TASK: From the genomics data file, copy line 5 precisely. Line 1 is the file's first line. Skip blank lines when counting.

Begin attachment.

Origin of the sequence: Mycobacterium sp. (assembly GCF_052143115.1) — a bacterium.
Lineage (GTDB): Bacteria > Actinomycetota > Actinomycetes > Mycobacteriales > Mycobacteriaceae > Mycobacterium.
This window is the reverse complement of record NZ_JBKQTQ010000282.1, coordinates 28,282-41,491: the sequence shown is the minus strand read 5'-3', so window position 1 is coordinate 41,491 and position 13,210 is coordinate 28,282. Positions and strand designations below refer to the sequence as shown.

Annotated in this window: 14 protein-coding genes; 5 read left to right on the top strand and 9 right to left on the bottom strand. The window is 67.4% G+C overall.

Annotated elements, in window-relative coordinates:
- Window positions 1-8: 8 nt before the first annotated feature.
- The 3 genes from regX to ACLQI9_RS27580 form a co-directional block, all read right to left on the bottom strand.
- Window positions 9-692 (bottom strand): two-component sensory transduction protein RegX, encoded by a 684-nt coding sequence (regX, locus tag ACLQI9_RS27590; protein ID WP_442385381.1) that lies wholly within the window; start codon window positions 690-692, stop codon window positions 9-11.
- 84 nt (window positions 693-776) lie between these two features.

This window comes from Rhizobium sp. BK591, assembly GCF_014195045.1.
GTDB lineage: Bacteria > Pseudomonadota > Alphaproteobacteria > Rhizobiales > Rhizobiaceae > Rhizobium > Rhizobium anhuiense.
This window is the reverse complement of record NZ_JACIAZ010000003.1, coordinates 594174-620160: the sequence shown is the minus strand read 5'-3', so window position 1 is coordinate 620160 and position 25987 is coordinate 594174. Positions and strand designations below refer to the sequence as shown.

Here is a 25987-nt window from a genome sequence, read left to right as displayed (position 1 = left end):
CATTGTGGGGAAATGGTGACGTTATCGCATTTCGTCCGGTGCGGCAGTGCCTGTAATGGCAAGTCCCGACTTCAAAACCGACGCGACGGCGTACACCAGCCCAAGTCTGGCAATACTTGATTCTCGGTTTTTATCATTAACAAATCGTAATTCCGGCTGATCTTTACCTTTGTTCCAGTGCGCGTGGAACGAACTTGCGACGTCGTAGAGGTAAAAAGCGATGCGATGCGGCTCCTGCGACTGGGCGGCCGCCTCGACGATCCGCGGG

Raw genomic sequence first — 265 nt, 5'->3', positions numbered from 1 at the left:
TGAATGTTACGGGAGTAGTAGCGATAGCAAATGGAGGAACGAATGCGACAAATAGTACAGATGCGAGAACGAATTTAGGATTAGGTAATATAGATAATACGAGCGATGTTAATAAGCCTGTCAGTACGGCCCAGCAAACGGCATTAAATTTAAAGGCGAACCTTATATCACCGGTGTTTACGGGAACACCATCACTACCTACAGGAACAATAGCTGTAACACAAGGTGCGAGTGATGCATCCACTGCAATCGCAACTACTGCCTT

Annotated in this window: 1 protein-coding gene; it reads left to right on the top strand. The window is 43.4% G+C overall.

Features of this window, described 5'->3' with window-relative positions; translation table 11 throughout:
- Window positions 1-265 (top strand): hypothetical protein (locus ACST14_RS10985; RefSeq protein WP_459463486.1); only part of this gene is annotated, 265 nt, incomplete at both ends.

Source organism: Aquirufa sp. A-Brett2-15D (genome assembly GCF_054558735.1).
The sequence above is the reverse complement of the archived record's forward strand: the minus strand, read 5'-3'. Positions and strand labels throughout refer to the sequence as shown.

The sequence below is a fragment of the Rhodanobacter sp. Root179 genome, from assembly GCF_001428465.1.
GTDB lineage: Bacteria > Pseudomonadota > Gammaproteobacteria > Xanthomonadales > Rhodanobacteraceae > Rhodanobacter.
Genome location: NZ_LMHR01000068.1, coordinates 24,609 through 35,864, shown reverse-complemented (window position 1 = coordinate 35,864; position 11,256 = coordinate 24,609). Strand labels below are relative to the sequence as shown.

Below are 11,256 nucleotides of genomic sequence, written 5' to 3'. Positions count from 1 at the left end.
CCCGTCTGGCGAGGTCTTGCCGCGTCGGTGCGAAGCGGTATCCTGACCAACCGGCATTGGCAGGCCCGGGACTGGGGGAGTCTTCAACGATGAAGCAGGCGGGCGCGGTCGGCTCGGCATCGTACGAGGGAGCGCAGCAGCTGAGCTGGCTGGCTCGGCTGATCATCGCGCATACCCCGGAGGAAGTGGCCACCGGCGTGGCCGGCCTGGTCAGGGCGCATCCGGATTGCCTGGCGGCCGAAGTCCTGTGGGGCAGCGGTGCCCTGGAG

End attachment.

Annotated elements, in window-relative coordinates: